Colon cancer involves malignant cells found in the colon, or large intestine of the digestive system. Colon cancer along with rectal cancer (cancer found in the last several inches of the colon) are often referred to collectively as colorectal cancer. Colon cancer is the third most common form of cancer found in both men and women. The risk factors for colorectal cancer — which include age, family history of the disease, or having Crohn’s disease or ulcerative colitis — are also similar for men and women. However, some lifestyle choices can also increase risk. These include obesity, lack of physical activity, low vitamin D, and consuming a high amount of red meat, which may differ between men and women. Both men and women should be screened for colorectal cancer by age 50. People with a family history of colorectal cancer should get a colonoscopy even sooner — at age 40 or earlier — and some medical experts recommend that African-Americans start screening at age 45.
Colon cancer surgery is one of several colorectal cancer treatment options available to patients. If colon cancer is discovered early through a colonoscopy, doctors may perform a polypectomy surgery to remove any cancerous polyps. If the cancer is identified at a later stage, surgery may involve a resection, where the diseased section of the colon is removed and the remaining healthy pieces reconnected to form one long healthy organ again. Colon cancer surgery may also involve an ostomy, where the diseased portion of the intestines is bypassed.
For patients requiring colon cancer treatment, including surgery, radiation and chemotherapy, Brigham and Women's Hospital provides the latest in clinical care, as well as a wide range of resources to support patients and their families during the treatment and cancer surgery process.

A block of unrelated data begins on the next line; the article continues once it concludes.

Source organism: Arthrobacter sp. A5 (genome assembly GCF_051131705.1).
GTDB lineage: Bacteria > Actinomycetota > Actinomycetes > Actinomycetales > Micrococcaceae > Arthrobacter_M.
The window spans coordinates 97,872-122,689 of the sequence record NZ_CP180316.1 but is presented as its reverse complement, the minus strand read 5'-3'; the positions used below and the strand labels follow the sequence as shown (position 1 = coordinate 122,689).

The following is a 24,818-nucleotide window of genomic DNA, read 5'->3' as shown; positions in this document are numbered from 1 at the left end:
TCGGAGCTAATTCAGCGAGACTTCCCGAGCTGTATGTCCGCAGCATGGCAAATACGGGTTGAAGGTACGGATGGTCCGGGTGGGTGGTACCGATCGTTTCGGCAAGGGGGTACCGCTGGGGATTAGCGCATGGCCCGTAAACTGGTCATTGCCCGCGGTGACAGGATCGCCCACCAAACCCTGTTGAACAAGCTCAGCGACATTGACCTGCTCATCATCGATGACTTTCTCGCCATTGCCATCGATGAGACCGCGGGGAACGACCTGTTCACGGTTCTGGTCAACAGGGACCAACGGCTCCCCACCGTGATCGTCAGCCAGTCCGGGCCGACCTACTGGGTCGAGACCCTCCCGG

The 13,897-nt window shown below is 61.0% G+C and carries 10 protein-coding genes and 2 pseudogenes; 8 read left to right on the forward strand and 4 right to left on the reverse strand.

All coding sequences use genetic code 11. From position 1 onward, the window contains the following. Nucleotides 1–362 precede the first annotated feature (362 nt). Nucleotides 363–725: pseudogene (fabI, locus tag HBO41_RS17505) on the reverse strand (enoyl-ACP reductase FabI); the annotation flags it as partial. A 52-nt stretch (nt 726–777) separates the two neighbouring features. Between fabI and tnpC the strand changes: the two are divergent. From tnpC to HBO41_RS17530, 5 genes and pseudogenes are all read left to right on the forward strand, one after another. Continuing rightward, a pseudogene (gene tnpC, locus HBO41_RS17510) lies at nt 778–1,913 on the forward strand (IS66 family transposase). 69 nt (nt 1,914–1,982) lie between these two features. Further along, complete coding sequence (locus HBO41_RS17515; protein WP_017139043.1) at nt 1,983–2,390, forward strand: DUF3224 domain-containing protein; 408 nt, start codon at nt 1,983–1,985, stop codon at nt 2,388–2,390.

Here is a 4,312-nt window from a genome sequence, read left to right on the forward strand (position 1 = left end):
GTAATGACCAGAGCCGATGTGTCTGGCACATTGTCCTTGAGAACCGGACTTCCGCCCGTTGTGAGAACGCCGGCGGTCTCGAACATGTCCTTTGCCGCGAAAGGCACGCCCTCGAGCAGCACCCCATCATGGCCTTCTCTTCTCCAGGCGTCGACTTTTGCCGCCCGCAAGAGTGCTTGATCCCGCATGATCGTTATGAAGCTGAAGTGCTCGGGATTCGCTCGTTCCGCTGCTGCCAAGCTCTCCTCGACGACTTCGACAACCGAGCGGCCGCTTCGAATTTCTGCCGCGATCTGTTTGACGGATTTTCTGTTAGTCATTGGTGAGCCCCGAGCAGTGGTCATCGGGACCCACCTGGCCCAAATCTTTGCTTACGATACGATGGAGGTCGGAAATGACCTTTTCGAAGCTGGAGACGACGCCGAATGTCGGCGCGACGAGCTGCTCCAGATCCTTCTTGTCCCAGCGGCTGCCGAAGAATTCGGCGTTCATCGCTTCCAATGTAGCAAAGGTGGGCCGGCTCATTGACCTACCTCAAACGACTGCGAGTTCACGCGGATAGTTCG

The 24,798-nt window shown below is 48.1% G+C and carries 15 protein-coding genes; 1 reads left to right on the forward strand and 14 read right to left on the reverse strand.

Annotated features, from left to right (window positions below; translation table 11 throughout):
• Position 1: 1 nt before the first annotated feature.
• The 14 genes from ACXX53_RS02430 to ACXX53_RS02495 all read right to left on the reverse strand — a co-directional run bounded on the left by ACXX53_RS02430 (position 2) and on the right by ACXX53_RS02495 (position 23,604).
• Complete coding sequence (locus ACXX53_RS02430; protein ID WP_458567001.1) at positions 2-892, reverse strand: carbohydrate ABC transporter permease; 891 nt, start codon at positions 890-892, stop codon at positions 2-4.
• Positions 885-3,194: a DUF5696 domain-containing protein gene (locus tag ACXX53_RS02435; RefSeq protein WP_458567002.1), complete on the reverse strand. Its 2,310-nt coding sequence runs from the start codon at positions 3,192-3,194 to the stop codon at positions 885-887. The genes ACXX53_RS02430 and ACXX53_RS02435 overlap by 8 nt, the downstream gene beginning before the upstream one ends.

Colon cancer surgery at the Brigham and Women's Hospital
Brigham and Women's offers the most advanced treatments for gastrointestinal cancers. A team of specialists – including oncologists, surgeons and radiation oncologists – works with to tailor treatment to each individual's needs.
Because a cancer diagnosis and colorectal cancer surgery can be both physically and emotionally challenging, a wide variety of support services is provided to patients and their families, including nutritional counseling, access to support groups, and integrative therapies like acupuncture and Reiki. The program also provides risk assessments and advice on screening for people with a family history of gastrointestinal cancer, to help prevent colon cancer or to increase the chances of early detection.
Clinical trials in colon cancer therapies offer an alternative to surgery
Researchers and scientists at Brigham and Women's Hospital are involved in a variety of research studies at the national and international level, focusing on the molecular structure of various gastrointestinal cancers. Through involvement in these studies, we are able to offer patients the opportunity to participate in clinical trials that may provide health benefits to the patient, as well helping to advance the fight again gastrointestinal cancer.